Chondroitinase ABC Administration in a Non-Human Primate Model of Spinal Cord Injury: Functional and Anatomical Assessment
Several factors contribute to the lack of repair following spinal cord injury, such as the lack of growth-promoting factors, poor intrinsic central nervous system regeneration abilities, and inhibition due to the glial scar1. The glial scar contains a class of inhibitory extracellular matrix molecules, chondroitin sulfate proteoglycans (CSPGs), which create a physical and chemical barrier to axon regeneration and sprouting. Previous studies showed that administration of an enzyme, chondroitinase ABC (ch'ase), can remove this inhibition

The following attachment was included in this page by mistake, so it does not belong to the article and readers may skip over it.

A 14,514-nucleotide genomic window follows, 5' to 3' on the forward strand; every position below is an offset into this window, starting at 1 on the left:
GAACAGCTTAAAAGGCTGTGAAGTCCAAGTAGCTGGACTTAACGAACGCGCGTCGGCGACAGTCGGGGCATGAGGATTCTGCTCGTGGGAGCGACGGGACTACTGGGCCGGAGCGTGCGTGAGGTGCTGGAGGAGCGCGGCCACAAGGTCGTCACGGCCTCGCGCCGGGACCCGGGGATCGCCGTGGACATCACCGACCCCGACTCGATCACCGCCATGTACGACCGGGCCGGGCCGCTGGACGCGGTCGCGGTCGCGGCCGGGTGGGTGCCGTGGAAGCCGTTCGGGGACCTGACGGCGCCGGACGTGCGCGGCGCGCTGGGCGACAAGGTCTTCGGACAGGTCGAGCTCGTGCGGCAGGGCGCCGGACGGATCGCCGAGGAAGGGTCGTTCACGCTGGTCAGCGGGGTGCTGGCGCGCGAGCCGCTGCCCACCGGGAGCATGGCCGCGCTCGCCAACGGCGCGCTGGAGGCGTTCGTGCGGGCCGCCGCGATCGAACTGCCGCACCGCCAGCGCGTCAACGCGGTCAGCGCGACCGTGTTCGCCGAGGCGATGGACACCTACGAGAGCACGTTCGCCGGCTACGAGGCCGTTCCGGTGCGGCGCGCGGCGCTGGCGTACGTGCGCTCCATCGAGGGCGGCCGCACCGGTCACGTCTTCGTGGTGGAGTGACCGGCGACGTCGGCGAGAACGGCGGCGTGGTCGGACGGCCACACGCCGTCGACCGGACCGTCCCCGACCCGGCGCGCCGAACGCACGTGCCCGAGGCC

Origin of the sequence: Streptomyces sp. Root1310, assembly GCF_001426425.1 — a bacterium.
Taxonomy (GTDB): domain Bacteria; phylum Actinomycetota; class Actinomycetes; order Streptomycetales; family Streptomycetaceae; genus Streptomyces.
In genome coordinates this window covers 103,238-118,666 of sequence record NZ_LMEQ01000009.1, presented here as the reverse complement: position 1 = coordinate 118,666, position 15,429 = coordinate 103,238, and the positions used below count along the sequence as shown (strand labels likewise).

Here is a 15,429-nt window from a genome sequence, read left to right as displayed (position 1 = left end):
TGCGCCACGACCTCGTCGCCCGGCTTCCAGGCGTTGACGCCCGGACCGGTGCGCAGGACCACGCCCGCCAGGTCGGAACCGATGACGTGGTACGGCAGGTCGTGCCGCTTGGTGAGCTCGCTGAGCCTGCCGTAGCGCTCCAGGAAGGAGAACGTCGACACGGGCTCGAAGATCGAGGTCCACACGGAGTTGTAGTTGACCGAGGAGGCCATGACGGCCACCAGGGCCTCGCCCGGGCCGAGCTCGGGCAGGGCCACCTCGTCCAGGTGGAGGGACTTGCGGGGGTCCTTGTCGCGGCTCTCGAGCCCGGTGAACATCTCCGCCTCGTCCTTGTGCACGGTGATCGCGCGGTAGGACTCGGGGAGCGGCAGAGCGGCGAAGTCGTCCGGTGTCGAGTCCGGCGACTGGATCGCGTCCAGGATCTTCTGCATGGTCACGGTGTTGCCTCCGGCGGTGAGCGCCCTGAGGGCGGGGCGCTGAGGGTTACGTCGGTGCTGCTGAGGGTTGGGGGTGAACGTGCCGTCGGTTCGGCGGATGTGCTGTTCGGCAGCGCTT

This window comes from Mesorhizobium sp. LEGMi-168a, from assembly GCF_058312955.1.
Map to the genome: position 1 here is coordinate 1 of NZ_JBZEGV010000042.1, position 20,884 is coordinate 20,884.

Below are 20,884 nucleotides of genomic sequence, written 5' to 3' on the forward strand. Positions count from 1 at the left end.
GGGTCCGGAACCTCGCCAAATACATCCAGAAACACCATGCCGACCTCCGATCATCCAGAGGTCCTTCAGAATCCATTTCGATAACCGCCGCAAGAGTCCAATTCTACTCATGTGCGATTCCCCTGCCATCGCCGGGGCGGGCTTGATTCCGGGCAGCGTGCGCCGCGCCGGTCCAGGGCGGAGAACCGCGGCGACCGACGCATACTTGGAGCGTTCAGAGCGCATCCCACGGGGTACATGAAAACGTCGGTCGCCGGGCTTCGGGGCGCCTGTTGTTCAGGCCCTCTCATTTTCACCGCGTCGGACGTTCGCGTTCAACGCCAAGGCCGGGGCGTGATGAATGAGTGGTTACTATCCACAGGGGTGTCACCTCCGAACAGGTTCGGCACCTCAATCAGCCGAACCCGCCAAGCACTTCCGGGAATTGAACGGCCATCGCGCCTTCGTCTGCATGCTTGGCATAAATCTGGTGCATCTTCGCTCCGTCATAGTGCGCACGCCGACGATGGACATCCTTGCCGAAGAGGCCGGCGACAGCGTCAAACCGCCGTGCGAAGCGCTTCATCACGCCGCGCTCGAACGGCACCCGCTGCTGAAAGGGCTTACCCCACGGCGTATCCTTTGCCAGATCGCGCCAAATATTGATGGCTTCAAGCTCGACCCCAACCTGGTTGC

and promote functional and behavioral recovery in smaller animal models. To aid in translation to clinical trials, we examined whether ch'ase administration in a rhesus monkey model of spinal cord injury promoted such recovery. As of now, 9 of the 12 subjects were analyzed and we found a trend towards anatomical and behavioral recovery in ch'ase administered subjects. The trend toward increased corticospinal tract sprouting in ch’ase subjects may demonstrate that the success of ch’ase in smaller animal models is not unfounded. However, the behavioral recovery is not as distinct, and perhaps more optimization of ch’ase treatment is required in the monkey model before translation to clinical trials. Further conclusions can be drawn once the remaining 3 subjects have been analyzed and assessed. However, despite the incomplete dataset and low n, there are interesting trends in the data that may influence whether the ch’ase treatment will move on to clinical trials.